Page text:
But, because of the lack of process, none of this data is known, and likely was not known to the University officials who ratified Ms. Thornton’s decision.
We know that Ms. Thornton engaged in a lengthy lobbying effort to convince the Deans to support her scheme to oust the Band from the library. We don’t know what claims she made or what arguments she offered in those discussions. She may have claimed that she actually received a substantial number of complaints from Quiet Study Requestors, but we strongly suspect that such a claim Is not true. She may have claimed that alternate quiet study space on campus was scarce or could not be made available easily, although we know that such a claim is definitely not true. Again, we do not know what representations Ms. Thornton made to the Deans during her secret lobbying meetings, but we suspect that the subject of alternatives was either not brought up or not accurately represented. If the information provided in secret was not accurate, then the Deans may have acted on incorrect or misrepresented information.
In the final analysis, proper process in a case like this benefits everyone. It benefits the Band and the students who want to continue the Orgo Night tradition by allowing them to be heard, to make their arguments, and to understand what arguments are really being made on the other side. It benefits the University administrators by allowing them to have all the necessary information. It benefits the broader University community, including alumni, by permitting a true understanding of the issues, alternatives, and factors being considered. Even if the decision were the same after a proper process, the constituent groups would have less anger and frustration and would be more likely to accept the decision. By depriving everyone of proper process, the Band, the students who value Orgo Night, and concerned alumni are left feeling that the decision was arbitrary, possibly motivated by an impermissible desire to censor the Band, and foisted onto the Band without any notice or opportunity to be heard.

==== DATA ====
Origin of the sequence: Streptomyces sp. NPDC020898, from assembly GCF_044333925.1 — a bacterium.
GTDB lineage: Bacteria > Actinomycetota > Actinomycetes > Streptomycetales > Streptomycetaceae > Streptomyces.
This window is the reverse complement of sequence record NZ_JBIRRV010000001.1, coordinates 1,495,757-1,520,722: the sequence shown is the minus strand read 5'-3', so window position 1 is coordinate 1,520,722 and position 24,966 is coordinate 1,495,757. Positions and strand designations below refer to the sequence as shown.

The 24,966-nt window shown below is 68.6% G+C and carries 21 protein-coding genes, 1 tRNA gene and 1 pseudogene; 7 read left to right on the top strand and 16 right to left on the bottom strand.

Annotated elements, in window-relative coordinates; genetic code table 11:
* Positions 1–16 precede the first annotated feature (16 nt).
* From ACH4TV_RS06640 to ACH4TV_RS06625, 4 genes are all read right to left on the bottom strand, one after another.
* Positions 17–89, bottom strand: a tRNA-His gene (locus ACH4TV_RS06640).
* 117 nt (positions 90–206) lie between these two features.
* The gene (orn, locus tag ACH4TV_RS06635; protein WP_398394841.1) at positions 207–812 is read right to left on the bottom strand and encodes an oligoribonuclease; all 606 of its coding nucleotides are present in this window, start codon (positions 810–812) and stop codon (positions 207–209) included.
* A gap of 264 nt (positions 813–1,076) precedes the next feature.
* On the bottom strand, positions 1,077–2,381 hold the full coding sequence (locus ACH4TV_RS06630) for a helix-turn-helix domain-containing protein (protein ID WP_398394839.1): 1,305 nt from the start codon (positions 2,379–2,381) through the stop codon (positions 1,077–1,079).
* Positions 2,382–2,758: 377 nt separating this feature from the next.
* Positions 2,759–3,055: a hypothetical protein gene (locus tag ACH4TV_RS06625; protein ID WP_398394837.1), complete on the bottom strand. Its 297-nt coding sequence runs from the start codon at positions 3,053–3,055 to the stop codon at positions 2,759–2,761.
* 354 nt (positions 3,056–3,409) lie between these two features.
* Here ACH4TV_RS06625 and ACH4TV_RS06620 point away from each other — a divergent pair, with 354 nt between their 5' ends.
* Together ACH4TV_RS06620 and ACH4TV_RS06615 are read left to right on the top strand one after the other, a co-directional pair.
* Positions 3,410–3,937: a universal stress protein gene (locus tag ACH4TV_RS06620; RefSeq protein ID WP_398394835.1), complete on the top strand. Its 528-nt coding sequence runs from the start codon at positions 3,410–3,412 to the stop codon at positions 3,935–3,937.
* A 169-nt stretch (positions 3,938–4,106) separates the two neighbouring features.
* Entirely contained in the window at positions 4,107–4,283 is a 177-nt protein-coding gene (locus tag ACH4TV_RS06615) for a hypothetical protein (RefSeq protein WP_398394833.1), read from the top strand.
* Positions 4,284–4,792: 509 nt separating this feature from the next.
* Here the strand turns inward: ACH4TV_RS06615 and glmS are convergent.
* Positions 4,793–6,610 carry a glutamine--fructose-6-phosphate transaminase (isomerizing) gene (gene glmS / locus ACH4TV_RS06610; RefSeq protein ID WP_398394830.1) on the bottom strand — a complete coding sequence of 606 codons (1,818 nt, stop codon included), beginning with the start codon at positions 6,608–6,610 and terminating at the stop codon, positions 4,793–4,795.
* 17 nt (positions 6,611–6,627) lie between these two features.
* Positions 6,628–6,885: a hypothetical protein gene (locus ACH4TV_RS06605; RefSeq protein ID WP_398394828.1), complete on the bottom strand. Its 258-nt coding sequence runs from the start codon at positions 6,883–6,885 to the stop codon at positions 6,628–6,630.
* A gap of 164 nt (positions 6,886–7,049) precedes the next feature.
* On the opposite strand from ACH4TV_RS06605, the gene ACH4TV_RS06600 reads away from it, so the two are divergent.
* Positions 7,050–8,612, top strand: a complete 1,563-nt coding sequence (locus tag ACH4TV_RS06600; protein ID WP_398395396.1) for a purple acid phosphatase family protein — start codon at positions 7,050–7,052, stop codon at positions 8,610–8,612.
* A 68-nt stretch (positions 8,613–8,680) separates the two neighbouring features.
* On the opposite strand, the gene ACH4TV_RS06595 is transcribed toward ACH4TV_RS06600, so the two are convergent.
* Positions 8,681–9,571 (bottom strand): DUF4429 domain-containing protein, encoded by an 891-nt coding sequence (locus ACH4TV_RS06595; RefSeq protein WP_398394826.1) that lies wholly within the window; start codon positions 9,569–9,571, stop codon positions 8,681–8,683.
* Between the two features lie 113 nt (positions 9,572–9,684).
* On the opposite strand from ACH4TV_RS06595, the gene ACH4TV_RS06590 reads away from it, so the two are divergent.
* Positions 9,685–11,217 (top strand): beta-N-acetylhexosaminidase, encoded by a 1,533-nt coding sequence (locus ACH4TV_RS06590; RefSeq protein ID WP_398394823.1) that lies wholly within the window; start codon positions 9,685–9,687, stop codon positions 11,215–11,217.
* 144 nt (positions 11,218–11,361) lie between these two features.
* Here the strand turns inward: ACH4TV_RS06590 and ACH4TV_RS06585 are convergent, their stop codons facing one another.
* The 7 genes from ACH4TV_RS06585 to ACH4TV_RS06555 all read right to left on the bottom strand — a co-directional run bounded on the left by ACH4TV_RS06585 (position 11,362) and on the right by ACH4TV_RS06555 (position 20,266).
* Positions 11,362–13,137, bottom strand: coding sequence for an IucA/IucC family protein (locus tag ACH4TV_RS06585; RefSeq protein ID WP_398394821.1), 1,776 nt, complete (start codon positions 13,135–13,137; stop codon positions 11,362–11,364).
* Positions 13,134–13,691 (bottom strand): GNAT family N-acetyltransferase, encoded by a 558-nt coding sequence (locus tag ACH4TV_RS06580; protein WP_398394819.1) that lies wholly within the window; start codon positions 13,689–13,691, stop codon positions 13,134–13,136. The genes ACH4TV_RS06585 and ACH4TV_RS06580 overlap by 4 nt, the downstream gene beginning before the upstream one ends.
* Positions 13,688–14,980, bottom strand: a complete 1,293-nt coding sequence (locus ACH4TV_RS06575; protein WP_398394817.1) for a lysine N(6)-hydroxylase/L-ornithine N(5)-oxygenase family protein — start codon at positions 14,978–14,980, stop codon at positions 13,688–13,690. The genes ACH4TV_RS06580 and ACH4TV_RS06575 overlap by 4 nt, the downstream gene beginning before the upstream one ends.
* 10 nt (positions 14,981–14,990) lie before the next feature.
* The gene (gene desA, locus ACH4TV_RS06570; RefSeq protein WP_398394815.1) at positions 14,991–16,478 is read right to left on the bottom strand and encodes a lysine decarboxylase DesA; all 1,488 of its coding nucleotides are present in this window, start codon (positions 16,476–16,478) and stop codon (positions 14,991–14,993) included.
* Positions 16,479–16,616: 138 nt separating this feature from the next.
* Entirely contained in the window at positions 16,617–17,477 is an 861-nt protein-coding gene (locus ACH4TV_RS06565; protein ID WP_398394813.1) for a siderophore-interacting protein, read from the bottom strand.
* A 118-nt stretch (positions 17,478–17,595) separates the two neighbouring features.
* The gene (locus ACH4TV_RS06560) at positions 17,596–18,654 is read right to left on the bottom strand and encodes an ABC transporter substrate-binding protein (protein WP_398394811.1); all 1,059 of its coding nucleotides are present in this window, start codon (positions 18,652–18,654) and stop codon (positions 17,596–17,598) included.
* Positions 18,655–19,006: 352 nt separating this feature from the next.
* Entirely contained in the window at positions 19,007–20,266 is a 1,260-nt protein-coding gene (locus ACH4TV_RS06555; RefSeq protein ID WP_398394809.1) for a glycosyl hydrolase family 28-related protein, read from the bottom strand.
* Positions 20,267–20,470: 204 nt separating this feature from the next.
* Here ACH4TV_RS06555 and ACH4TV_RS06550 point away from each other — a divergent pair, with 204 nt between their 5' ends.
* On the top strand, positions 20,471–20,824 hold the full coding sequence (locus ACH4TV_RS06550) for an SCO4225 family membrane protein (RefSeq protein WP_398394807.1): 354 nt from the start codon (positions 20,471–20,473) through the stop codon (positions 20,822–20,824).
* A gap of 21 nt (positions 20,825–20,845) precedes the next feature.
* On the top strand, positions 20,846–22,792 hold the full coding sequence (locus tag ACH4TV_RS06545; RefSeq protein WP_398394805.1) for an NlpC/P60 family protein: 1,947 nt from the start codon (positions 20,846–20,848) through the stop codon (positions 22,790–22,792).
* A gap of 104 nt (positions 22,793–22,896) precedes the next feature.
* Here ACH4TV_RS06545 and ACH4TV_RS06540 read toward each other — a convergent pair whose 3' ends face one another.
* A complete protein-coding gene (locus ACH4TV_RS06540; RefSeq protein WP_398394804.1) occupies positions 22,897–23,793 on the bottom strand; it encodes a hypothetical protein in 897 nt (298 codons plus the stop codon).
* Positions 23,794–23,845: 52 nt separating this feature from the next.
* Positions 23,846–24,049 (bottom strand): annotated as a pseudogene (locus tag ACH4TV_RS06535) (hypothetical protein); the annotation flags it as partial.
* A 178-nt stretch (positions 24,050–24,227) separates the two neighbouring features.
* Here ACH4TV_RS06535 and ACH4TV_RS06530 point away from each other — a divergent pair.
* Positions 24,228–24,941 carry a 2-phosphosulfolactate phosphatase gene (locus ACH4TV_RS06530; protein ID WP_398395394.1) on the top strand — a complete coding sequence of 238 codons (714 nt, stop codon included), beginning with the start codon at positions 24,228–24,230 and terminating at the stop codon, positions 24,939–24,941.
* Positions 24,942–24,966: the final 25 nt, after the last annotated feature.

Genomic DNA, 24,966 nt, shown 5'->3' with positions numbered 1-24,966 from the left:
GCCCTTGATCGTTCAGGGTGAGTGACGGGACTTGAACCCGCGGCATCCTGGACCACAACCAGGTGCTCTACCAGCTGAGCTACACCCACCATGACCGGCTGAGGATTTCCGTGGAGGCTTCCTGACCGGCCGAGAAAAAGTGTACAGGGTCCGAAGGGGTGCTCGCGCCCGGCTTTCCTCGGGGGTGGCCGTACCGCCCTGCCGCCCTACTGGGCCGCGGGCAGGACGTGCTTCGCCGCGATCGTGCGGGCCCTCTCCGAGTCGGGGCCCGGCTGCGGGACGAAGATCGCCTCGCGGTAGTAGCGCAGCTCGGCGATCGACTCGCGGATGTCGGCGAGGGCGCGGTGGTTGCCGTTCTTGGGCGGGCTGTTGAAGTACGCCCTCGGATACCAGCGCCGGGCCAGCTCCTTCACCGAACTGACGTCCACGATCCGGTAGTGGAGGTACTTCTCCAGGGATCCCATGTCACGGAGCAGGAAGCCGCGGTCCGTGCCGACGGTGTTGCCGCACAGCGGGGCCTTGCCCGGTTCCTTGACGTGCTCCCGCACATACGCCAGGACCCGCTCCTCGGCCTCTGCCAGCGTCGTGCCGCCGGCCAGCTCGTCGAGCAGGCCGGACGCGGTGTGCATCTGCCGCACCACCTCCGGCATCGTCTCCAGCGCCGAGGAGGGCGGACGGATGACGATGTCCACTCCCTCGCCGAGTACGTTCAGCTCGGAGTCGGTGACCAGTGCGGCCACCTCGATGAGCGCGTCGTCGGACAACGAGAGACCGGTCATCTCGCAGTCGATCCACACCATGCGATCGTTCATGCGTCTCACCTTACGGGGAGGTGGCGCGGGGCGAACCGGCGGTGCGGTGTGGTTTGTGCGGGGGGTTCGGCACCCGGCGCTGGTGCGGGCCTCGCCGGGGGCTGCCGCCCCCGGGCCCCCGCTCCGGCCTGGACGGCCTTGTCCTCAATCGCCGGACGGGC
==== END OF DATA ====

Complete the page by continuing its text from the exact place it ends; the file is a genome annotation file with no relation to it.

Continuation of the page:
The solution to this problem is obvious. President Bollinger should reverse the decision and permit the Orgo Night show to return to its traditional location in Butler 209 for the spring semester of 2017. If Dean Valentini, Ann Thornton, and any other University administrators involved in the decision think that there are real issues that need to be addressed, then there should be an open and public discussion of the data, arguments, alternatives, and motivations before any final decision to alter the Orgo Night tradition is made again.